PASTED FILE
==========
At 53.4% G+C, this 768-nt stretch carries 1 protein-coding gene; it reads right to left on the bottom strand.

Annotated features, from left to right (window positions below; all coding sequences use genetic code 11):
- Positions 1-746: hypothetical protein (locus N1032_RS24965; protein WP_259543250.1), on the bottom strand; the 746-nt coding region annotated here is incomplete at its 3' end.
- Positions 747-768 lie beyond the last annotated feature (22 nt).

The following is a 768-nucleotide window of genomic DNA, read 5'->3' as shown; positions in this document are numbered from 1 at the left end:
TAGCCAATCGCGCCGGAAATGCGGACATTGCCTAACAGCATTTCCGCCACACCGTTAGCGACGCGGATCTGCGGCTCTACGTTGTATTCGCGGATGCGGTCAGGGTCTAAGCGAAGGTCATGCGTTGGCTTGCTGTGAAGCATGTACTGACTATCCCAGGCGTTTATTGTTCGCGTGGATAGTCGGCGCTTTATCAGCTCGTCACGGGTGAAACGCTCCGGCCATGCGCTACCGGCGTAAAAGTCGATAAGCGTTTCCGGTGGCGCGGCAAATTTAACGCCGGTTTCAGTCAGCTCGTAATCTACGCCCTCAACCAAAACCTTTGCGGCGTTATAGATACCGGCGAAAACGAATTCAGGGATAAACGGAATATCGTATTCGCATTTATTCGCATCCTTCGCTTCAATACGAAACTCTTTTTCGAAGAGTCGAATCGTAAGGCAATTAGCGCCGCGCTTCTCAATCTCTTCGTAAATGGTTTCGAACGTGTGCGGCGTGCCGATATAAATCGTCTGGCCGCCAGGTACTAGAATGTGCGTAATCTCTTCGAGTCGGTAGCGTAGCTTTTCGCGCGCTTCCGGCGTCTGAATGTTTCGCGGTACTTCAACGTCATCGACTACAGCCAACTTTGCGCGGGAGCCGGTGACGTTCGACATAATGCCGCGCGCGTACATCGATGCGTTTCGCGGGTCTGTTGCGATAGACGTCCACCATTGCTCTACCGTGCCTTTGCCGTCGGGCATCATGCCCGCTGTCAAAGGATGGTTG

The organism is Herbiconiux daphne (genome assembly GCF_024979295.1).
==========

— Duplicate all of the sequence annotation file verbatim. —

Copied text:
At 53.4% G+C, this 768-nt stretch carries 1 protein-coding gene; it reads right to left on the bottom strand.

Annotated features, from left to right (window positions below; all coding sequences use genetic code 11):
- Positions 1-746: hypothetical protein (locus N1032_RS24965; protein WP_259543250.1), on the bottom strand; the 746-nt coding region annotated here is incomplete at its 3' end.
- Positions 747-768 lie beyond the last annotated feature (22 nt).

The following is a 768-nucleotide window of genomic DNA, read 5'->3' as shown; positions in this document are numbered from 1 at the left end:
TAGCCAATCGCGCCGGAAATGCGGACATTGCCTAACAGCATTTCCGCCACACCGTTAGCGACGCGGATCTGCGGCTCTACGTTGTATTCGCGGATGCGGTCAGGGTCTAAGCGAAGGTCATGCGTTGGCTTGCTGTGAAGCATGTACTGACTATCCCAGGCGTTTATTGTTCGCGTGGATAGTCGGCGCTTTATCAGCTCGTCACGGGTGAAACGCTCCGGCCATGCGCTACCGGCGTAAAAGTCGATAAGCGTTTCCGGTGGCGCGGCAAATTTAACGCCGGTTTCAGTCAGCTCGTAATCTACGCCCTCAACCAAAACCTTTGCGGCGTTATAGATACCGGCGAAAACGAATTCAGGGATAAACGGAATATCGTATTCGCATTTATTCGCATCCTTCGCTTCAATACGAAACTCTTTTTCGAAGAGTCGAATCGTAAGGCAATTAGCGCCGCGCTTCTCAATCTCTTCGTAAATGGTTTCGAACGTGTGCGGCGTGCCGATATAAATCGTCTGGCCGCCAGGTACTAGAATGTGCGTAATCTCTTCGAGTCGGTAGCGTAGCTTTTCGCGCGCTTCCGGCGTCTGAATGTTTCGCGGTACTTCAACGTCATCGACTACAGCCAACTTTGCGCGGGAGCCGGTGACGTTCGACATAATGCCGCGCGCGTACATCGATGCGTTTCGCGGGTCTGTTGCGATAGACGTCCACCATTGCTCTACCGTGCCTTTGCCGTCGGGCATCATGCCCGCTGTCAAAGGATGGTTG

The organism is Herbiconiux daphne (genome assembly GCF_024979295.1).